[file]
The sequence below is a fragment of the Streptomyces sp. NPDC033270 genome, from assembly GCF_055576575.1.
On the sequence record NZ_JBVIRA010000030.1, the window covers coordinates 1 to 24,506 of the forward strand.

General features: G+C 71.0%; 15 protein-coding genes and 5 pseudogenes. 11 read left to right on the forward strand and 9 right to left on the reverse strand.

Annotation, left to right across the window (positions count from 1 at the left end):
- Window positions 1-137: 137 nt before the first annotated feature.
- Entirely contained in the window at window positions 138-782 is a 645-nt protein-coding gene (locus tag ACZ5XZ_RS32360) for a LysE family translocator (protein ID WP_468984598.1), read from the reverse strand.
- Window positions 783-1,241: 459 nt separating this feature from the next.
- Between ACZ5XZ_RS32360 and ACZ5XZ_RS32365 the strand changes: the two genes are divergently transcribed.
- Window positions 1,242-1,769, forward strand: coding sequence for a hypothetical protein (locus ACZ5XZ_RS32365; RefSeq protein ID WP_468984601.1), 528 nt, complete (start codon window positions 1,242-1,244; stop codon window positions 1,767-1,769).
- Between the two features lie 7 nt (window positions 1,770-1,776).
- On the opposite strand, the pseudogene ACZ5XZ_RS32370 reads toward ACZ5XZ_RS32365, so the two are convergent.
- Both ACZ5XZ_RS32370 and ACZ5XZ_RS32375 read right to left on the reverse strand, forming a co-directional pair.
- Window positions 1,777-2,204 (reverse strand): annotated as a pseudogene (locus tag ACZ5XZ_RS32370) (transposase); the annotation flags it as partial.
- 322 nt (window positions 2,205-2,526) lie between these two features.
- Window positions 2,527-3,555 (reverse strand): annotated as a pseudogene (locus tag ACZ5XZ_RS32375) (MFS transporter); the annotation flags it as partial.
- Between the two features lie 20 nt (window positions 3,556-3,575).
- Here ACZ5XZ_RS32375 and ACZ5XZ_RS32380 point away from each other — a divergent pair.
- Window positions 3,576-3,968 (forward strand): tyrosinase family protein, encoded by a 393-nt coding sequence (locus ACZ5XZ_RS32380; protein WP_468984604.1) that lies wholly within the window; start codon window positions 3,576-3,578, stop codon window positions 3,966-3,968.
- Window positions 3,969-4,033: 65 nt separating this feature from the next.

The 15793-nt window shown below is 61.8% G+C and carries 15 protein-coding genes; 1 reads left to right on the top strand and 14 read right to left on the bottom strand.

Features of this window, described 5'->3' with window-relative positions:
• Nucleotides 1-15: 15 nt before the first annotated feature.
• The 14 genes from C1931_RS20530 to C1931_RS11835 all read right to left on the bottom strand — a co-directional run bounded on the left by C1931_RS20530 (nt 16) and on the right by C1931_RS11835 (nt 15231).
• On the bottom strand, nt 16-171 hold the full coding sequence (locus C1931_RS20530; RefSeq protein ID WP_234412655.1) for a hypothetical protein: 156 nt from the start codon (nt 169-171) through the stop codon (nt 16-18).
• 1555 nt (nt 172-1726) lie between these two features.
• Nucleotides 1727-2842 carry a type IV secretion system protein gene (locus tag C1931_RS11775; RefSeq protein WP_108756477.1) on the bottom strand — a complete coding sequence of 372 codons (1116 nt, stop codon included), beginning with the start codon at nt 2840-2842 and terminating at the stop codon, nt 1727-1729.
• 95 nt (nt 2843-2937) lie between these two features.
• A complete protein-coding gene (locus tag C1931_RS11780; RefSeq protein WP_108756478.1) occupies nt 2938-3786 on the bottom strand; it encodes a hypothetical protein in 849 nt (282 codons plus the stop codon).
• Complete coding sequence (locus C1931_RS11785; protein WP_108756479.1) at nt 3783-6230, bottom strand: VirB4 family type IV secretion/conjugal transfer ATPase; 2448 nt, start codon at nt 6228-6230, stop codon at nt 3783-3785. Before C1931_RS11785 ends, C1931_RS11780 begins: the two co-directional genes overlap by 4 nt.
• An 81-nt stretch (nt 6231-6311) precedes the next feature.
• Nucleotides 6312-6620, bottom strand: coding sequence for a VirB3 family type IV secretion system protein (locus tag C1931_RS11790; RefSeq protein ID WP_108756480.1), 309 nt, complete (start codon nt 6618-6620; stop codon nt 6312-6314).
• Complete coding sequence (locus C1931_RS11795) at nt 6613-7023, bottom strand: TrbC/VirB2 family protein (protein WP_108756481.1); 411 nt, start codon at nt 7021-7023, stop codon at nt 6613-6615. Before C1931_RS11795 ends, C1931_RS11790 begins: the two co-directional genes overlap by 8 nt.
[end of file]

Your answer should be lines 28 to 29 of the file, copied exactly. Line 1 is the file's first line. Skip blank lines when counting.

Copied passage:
• A complete protein-coding gene (locus tag C1931_RS11780; RefSeq protein WP_108756478.1) occupies nt 2938-3786 on the bottom strand; it encodes a hypothetical protein in 849 nt (282 codons plus the stop codon).
• Complete coding sequence (locus C1931_RS11785; protein WP_108756479.1) at nt 3783-6230, bottom strand: VirB4 family type IV secretion/conjugal transfer ATPase; 2448 nt, start codon at nt 6228-6230, stop codon at nt 3783-3785. Before C1931_RS11785 ends, C1931_RS11780 begins: the two co-directional genes overlap by 4 nt.